Thromb Haemost
DOI: 10.1055/s-0040-1715840
Coagulation and Fibrinolysis

Recombinant Thrombomodulin in Disseminated Intravascular Coagulation Associated with Stage IV Solid Tumors: A Nationwide Observational Study in Japan

Kohei Taniguchi
1  Translational Research Program, Osaka Medical College, Osaka, Japan
,
Hiroyuki Ohbe
2  Department of Clinical Epidemiology and Health Economics, School of Public Health, The University of Tokyo, Tokyo, Japan
,
3  Department of Emergency Medicine, Osaka Medical College, Osaka, Japan
,
Hiroki Matsui
2  Department of Clinical Epidemiology and Health Economics, School of Public Health, The University of Tokyo, Tokyo, Japan
,
Kiyohide Fushimi
4  Department of Health Policy and Informatics, Tokyo Medical and Dental University Graduate School of Medicine, Tokyo, Japan
,
Hideo Yasunaga
2  Department of Clinical Epidemiology and Health Economics, School of Public Health, The University of Tokyo, Tokyo, Japan
› Author Affiliations
Funding This work was supported by grants from the Ministry of Health, Labor and Welfare, Japan (19AA2007 and H30-Policy-Designated-004) and the Ministry of Education, Culture, Sports, Science and Technology, Japan (17H04141).

Abstract

Objective The terminal stage of solid tumors sometimes induces disseminated intravascular coagulation (DIC); however, no useful therapeutic strategies have been established. This study investigated the relationship between mortality and recombinant human soluble thrombomodulin (rTM) therapy for patients with DIC associated with stage IV solid tumors using a large nationwide inpatient database.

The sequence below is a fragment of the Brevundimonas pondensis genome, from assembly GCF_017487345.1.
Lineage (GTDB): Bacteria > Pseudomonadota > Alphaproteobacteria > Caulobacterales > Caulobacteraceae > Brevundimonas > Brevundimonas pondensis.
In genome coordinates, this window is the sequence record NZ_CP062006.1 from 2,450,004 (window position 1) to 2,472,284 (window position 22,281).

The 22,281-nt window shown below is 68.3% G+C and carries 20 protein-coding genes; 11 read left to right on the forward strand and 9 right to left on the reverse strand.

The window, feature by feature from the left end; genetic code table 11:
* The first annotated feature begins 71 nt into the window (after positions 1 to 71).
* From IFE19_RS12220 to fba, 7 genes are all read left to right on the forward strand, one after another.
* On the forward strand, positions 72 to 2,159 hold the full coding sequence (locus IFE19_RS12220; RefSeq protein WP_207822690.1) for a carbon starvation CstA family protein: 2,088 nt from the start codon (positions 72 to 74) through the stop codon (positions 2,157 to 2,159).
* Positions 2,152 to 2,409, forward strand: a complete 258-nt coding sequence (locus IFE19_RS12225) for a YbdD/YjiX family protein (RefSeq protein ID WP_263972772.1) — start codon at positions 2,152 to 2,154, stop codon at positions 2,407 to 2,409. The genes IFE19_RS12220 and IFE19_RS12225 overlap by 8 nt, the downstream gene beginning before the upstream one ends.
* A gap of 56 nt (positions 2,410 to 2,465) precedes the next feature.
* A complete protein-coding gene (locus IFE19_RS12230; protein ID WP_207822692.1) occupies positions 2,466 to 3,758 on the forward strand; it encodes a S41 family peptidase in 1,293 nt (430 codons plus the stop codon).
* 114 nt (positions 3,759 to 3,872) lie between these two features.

Methods Using the Japanese Diagnosis Procedure Combination Inpatient Database, patients with stage IV solid tumors who developed DIC were identified. Those who received rTM within 3 days of admission were included in the treatment group; the remaining were included in the control group. The primary outcome was the 28-day in-hospital mortality.

Results Of 25,299 eligible patients, 1 to 4 propensity score matching was used to select 1,979 rTM users and 7,916 nonusers. There was no significant difference in the 28-day mortality (control vs. rTM: 37.4% vs. 34.3%; hazard ratio, 0.95; 95% confidence interval [CI], 0.88–1.04) and critical bleeding rate (control vs. rTM: 3.7% vs. 3.8%; odds ratio, 1.04; 95% CI, 0.75–1.42) between groups. Subgroup analyses showed that the 28-day mortality rate among patients with colorectal and gynecological cancer was significantly lower in the rTM than in the control group (p for interaction 0.033 and 0.010, respectively).

Conclusion Although we identified a possibly beneficial association between rTM administration and mortality in specific populations of patients with colorectal and gynecological cancer, no such association was found when considering the entire cohort of patients with DIC associated with stage IV solid tumors.

These authors contributed equally to this work.


Supplementary Material



Publication History

Received: 10 April 2020

Accepted: 14 July 2020

Publication Date:
09 September 2020 (online)

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